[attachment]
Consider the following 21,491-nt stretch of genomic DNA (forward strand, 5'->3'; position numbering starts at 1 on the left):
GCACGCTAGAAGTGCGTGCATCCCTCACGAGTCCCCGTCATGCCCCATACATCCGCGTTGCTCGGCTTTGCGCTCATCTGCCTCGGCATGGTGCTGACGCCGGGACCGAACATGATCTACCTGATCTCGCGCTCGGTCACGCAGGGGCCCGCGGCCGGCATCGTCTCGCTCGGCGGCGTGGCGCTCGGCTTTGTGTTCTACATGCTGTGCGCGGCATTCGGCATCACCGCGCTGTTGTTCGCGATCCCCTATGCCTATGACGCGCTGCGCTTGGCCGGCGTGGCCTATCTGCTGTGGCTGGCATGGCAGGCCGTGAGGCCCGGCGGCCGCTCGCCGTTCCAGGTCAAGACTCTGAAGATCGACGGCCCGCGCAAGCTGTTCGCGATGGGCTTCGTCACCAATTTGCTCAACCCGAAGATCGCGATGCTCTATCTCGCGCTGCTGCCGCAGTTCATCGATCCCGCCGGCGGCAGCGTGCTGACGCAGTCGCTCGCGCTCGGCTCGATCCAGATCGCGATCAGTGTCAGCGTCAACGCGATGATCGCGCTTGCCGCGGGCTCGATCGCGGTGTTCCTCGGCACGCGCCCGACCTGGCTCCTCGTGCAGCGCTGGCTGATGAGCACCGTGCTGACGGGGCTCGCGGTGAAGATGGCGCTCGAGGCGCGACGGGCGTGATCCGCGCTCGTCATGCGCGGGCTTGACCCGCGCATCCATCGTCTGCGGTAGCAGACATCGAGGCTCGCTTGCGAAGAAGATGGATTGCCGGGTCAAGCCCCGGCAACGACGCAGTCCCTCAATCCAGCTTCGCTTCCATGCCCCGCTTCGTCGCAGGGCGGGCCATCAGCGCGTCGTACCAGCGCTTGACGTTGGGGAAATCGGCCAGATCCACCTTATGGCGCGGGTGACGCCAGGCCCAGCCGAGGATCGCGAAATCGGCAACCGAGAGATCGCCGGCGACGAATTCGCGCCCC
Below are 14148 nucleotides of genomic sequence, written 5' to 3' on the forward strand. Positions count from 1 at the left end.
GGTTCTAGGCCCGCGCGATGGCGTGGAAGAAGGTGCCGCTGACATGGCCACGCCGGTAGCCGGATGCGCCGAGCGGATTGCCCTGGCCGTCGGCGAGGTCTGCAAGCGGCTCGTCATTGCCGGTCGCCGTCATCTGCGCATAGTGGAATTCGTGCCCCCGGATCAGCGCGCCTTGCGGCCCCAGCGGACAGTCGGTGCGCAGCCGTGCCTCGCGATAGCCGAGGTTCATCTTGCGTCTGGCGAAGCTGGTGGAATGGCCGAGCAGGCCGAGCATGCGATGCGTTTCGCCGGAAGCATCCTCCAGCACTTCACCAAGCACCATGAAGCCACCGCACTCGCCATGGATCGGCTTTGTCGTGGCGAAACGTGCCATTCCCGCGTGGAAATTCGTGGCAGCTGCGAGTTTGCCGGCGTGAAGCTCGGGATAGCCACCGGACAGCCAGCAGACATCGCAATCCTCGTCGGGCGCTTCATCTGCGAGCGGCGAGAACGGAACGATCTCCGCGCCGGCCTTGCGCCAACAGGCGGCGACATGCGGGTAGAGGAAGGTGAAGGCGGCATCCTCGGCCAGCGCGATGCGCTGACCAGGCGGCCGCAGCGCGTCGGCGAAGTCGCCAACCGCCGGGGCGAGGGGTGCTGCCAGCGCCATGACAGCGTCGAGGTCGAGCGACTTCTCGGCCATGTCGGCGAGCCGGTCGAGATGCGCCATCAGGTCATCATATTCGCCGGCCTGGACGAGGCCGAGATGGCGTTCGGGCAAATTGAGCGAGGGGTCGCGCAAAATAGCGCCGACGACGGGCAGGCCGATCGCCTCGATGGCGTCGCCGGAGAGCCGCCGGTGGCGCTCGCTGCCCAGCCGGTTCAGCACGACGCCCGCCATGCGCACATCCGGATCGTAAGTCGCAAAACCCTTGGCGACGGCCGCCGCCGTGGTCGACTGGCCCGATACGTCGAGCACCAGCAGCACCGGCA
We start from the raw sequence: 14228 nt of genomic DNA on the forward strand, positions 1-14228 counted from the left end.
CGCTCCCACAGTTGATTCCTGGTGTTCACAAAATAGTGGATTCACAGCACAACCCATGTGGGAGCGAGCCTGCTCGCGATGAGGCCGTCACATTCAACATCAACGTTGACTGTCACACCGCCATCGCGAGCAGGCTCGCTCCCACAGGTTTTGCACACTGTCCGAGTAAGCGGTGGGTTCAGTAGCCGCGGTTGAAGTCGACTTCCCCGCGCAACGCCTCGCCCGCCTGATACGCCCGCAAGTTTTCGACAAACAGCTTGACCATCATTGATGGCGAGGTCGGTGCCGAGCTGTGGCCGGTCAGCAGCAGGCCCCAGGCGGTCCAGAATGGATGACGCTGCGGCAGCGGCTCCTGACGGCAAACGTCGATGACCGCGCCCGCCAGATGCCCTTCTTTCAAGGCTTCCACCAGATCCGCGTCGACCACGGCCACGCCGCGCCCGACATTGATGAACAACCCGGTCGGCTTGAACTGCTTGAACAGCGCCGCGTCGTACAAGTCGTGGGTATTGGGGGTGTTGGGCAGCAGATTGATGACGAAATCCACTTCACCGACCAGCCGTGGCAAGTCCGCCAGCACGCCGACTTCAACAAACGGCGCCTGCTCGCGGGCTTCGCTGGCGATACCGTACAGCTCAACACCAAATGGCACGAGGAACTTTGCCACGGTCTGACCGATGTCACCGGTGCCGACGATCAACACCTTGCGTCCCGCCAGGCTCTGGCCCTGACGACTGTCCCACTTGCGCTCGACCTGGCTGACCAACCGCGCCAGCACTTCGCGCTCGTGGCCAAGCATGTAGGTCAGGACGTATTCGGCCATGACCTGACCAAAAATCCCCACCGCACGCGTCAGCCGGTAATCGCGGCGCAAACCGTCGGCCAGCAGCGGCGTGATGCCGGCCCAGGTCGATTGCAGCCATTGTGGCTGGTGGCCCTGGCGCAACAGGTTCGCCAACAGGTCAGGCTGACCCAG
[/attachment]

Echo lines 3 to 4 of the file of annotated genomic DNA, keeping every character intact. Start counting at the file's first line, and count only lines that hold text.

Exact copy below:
Below are 14148 nucleotides of genomic sequence, written 5' to 3' on the forward strand. Positions count from 1 at the left end.
GGTTCTAGGCCCGCGCGATGGCGTGGAAGAAGGTGCCGCTGACATGGCCACGCCGGTAGCCGGATGCGCCGAGCGGATTGCCCTGGCCGTCGGCGAGGTCTGCAAGCGGCTCGTCATTGCCGGTCGCCGTCATCTGCGCATAGTGGAATTCGTGCCCCCGGATCAGCGCGCCTTGCGGCCCCAGCGGACAGTCGGTGCGCAGCCGTGCCTCGCGATAGCCGAGGTTCATCTTGCGTCTGGCGAAGCTGGTGGAATGGCCGAGCAGGCCGAGCATGCGATGCGTTTCGCCGGAAGCATCCTCCAGCACTTCACCAAGCACCATGAAGCCACCGCACTCGCCATGGATCGGCTTTGTCGTGGCGAAACGTGCCATTCCCGCGTGGAAATTCGTGGCAGCTGCGAGTTTGCCGGCGTGAAGCTCGGGATAGCCACCGGACAGCCAGCAGACATCGCAATCCTCGTCGGGCGCTTCATCTGCGAGCGGCGAGAACGGAACGATCTCCGCGCCGGCCTTGCGCCAACAGGCGGCGACATGCGGGTAGAGGAAGGTGAAGGCGGCATCCTCGGCCAGCGCGATGCGCTGACCAGGCGGCCGCAGCGCGTCGGCGAAGTCGCCAACCGCCGGGGCGAGGGGTGCTGCCAGCGCCATGACAGCGTCGAGGTCGAGCGACTTCTCGGCCATGTCGGCGAGCCGGTCGAGATGCGCCATCAGGTCATCATATTCGCCGGCCTGGACGAGGCCGAGATGGCGTTCGGGCAAATTGAGCGAGGGGTCGCGCAAAATAGCGCCGACGACGGGCAGGCCGATCGCCTCGATGGCGTCGCCGGAGAGCCGCCGGTGGCGCTCGCTGCCCAGCCGGTTCAGCACGACGCCCGCCATGCGCACATCCGGATCGTAAGTCGCAAAACCCTTGGCGACGGCCGCCGCCGTGGTCGACTGGCCCGATACGTCGAGCACCAGCAGCACCGGCA